Accused double murderer's story 'ticks every box'

Every part of Greg Lynn's story about the deaths of two campers has been proven by evidence as true, his lawyer has told a jury.

"His story does tick every box, his account was supported by prosecution witness, after prosecution witness," defence barrister Dermot Dann KC told the Supreme Court.

"One thousand and fifty-seven pieces of information, the prosecution are not in a position to demonstrate one single lie."

(L-R) Defence barristers Dermot Dann and Michael McGrath
Dermot Dann (left) accused prosecutors of breaking court rules by not putting theories to Greg Lynn.

Lynn, 57, is on trial charged with two counts of murder over the deaths of campers Russell Hill and Carol Clay in Victoria's alpine region in March 2020.

The airline pilot told police, and the jury, the deaths were accidental.

The accused double murderer's legal team closed their case before a jury of 14 at the Supreme Court in Melbourne on Wednesday, about five weeks into Lynn's trial.

He claims Mrs Clay was shot in the head after a struggle between the two men as he tried to get his shotgun back from Mr Hill, who he said took it from Lynn's car.

Mr Hill died during a second struggle over a knife, when Lynn claims he was trying to defend himself.

Prosecutor Daniel Porceddu on Tuesday said Lynn's entire story was a "fanciful" work of fiction and he had one year and eight months to concoct a script about what had happened, before he was arrested.

But Mr Dann attacked gaps in the prosecution's case, labelling it as "desperate" and accusing prosecutors of breaking court rules by failing to put their theories to Lynn during cross-examination.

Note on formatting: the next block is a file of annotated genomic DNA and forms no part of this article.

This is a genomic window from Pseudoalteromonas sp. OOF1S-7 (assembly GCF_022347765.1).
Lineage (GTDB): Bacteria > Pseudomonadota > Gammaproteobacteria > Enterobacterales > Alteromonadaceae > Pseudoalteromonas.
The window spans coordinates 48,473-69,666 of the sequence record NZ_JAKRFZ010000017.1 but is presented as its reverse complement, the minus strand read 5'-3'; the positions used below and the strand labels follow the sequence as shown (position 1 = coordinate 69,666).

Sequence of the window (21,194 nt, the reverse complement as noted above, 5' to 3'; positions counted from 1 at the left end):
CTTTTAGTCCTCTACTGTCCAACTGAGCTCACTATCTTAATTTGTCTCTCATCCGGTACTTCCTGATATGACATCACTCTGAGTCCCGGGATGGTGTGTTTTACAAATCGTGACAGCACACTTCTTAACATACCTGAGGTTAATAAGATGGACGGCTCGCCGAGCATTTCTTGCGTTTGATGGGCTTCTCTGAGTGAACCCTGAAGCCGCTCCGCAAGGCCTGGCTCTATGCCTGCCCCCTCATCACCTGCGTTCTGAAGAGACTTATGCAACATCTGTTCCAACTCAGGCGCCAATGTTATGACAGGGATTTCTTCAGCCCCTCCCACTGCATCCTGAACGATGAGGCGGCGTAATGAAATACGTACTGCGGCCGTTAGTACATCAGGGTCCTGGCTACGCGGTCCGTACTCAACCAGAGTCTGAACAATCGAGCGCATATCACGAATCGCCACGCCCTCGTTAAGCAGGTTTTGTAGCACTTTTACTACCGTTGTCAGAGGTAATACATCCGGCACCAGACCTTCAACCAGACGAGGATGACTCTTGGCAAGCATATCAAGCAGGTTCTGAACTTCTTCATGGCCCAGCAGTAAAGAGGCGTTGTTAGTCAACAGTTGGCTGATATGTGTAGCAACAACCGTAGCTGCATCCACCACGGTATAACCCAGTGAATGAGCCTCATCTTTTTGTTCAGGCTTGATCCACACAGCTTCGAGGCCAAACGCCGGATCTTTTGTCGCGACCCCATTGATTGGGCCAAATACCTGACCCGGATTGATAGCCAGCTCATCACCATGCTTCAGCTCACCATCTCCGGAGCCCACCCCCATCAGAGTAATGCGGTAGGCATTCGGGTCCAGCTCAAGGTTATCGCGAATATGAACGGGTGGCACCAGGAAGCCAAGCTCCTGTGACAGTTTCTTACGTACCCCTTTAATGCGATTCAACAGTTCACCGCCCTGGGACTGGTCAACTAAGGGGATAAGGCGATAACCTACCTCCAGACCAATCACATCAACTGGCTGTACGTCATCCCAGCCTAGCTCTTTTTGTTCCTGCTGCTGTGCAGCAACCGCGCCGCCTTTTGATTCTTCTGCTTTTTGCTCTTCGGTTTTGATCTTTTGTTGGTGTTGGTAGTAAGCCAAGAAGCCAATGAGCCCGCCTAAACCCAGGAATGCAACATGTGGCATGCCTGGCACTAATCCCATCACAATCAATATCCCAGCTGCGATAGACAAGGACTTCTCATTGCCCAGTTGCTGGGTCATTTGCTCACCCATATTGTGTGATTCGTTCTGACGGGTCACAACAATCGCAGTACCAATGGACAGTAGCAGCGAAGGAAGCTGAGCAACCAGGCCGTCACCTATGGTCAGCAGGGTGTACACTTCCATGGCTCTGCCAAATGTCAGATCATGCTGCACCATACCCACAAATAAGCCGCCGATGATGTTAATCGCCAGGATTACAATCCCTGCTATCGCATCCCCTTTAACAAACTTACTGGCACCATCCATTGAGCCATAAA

"They say it's fanciful and fiction - that's propaganda, false, unrealistic," the defence barrister said on Wednesday.

"(The rule) been in existence for 130 years, they just turned their back on it. 

"The rule - based in fairness, humanity, decency - was totally obliterated."

Lynn, who admits burning the crime scene and then hiding and destroying the bodies of the two campers, offered to plead guilty to destruction of evidence before the trial began.

Carol Clay (left) and Russell Hill (file image)
The prosecution dismissed as fiction claims Carol Clay and Russell Hill were killed accidentally.

He also admits failing to properly store his two guns, leading to Mr Hill taking a shotgun and ammunition from Lynn's car.

Mr Dann said a gun storage charge would have cost the Jetstar pilot his career, as he asked jurors what they would do in that situation.

"He's left the gun in the car, the magazine in the car, it's unsecured and he's failed in his storage of the gun," he said.

"You've got to put yourself in Mr Lynn's shoes, presuming of course that he's innocent.

"This was a disaster ... of course he's thinking about himself, of course he's selfish, of course he was callous."

Lynn's story was shown to the court in a police interview after he was arrested in November 2021.

Melanie Lynn, wife of Greg Lynn and Geordie Lynn (file image)
Greg Lynn's wife Melanie and son Geordie sat in front of him in court.

He took to the witness stand last week, where he again stuck to his version of events.

"It's called the longest and loneliest walk in the law, you expose yourself," Mr Dann said.

"He came through that process totally unscathed.

"There was confidence, there was composure about him ... it comes from a presumption of innocence - he knows what he's talking about, he's lived through it."

Mr Dann said the prosecution's case had no factual foundation and failed to "fundamentally demonstrate if Mr Lynn is guilty".

"You're being asked to find a man guilty of murder, there's on the prosecution case zero factual foundation, zero motive, just a complete blank. Does that sit well with any of you?

"He thought he was going to be wrongly blamed and he is being wrongly blamed."

Lynn's wife Melanie and son Geordie sat in front of him and behind his lawyers in court on Wednesday, holding hands and nodding along in full view of the jury.

Justice Michael Croucher will outline the charge to the jury on Thursday, before sending them away to deliberate on a verdict.

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